SAN FRANCISCO -- More befitting last week's religious overtones than this week's secular (earnings) focus, the stock market produced something akin to a miracle today. Despite prophecies of doom after
warning last night, major averages instead produced a true, blue-green spectacle.
Dow Jones Industrial Average
rose 0.6%, the
gained 1% and the
climbed 0.7% as advancing stocks bested decliners in both
and over-the-counter trading.
If the market's ability to mainly shrug off the news from Cisco today had many investors excited, the
news after the bell from
had them downright elated.
The chip giant posted first-quarter earnings of 16 cents a share, down substantially from both fourth-quarter and year-ago levels, but slightly ahead of consensus estimates. At $6.7 billion, Intel's revenues also slightly bested expectations. More tellingly, the company made some positive comments about the current quarter:
"Our microprocessor business appears to have stabilized and we expect to see normal seasonal patterns going forward from our current business level," Craig Barrett, president and chief executive, said in a statement. "In our communications businesses, we are experiencing continued softness."
Intel also said it is maintaining plans to spend $7.5 billion on capital equipment this year, which further inspired the bulls. Reflecting the excitement, a host of tech stocks were soaring in after-hours trading while Nasdaq 100 futures were recently up 42 to 1714.50 and S&P 500 futures were up 17 to 1213.20 in
As noted in
Columnist Conversation this morning (in response to
poll question), I've been cautiously optimistic since
March 22 and bought shares of a
Wilshire 5000 Index fund a few days later. The action since, and again today, has been encouraging.
I have long argued that the economy was not in as dire straits as most pundits/economists contend, a view supported by recent action in the bond market, as well as today's
Redbook Retail Sales
data. On the flip side, housing starts were weaker than expected and the layoffs continue to mount. (The
Consumer Price Index
was in line with expectations, although the recent spike in gasoline prices does not bode well for next month's report. I maintain that continued aggressive
easing and tax cuts could trigger
inflationary pressures down the road.)
Furthermore, despite concerns about continued declining fundamentals (i.e. Cisco), I'm emboldened by the ongoing skepticism in the face of every advance, which was certainly evident today.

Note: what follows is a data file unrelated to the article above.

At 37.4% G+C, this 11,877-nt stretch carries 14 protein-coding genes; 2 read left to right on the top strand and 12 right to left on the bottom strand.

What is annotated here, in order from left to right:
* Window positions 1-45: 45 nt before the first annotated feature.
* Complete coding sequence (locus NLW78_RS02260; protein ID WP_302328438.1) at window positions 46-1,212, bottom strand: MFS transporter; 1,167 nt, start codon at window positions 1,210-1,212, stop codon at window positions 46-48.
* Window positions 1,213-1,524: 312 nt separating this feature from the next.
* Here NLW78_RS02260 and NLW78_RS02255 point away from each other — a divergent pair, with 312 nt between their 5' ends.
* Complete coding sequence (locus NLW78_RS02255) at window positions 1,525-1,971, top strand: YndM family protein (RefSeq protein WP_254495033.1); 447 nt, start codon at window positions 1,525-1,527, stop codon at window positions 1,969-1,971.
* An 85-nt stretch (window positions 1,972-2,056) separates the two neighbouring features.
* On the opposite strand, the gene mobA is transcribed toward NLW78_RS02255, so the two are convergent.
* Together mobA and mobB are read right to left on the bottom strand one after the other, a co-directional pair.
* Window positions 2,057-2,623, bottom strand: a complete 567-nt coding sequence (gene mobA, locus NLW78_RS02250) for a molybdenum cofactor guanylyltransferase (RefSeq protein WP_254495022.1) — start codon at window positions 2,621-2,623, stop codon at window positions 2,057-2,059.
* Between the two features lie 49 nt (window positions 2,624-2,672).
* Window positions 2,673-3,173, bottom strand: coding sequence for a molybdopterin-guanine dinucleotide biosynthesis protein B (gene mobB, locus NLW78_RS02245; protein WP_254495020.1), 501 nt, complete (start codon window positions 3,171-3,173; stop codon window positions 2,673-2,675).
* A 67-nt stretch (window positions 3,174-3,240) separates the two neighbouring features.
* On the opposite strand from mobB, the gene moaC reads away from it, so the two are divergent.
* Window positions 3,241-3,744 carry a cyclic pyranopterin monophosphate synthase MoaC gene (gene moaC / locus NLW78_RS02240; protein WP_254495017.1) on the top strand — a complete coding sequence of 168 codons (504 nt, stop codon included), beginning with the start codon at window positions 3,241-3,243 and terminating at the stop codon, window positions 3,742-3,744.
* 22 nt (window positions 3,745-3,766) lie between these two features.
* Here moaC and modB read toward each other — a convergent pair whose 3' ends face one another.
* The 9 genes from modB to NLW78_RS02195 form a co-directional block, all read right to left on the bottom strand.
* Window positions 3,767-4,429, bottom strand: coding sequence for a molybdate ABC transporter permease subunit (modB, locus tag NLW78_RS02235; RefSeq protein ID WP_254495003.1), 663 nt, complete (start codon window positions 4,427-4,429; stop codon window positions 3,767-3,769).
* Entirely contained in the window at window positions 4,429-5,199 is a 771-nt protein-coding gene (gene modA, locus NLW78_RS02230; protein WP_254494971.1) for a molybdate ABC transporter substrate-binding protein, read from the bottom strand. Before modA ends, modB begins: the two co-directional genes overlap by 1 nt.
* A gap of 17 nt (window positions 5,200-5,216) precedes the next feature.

"I remain concerned about the sustainability of today's action," commented Charles Payne of
Wall Street Strategies
, who is not known for being bearish. "The news from the tech world is so alarming that investors just naturally believe this is the worst it can get. We can see the rationale and understand the reason for hope. However, the bears are not swayed. There is ever-present danger and most portfolios will stay at the bottom of the ocean for a very long time."
Bill Fleckenstein of
in Seattle, who is known for being bearish, said "the fact stocks act well
in the face of Cisco's news doesn't mean anything if you're an investor." In fact, Cisco's inventory problems support the case it's too early to call a bottom in the chip sector, he claimed, repeating comments from
Today's action "is part of my point that we've just been through a mania where nothing related to fundamentals matters," the hedge fund manager continued. "This proves my point about speculation. It's a total fallacy that all the bad news is out."
Similarly, Intel's earnings report was barely two minutes old when I got an email from another, equally bearish, hedge fund manager who critically dissected the report, a process that's likely to continue.
Still, as I noted in the
chat with my pal
thought the market would get killed today because of Cisco. Now,
expects a huge rally tomorrow because of Intel. As always, beware of getting caught up in the emotional swings, and maintain your discipline, whatever it may be.
While I'm leaning bullish on the macro picture these days, I have to concede to the skeptics when it comes to many individual stories, as with this follow-up to my comment in the
Columnist Conversation about Cisco.
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Aaron L. Task writes daily for TheStreet.com. In keeping with TSC's editorial policy, he doesn't own or short individual stocks, although he owns stock in TheStreet.com. He also doesn't invest in hedge funds or other private investment partnerships. He invites you to send your feedback to
Aaron L. Task.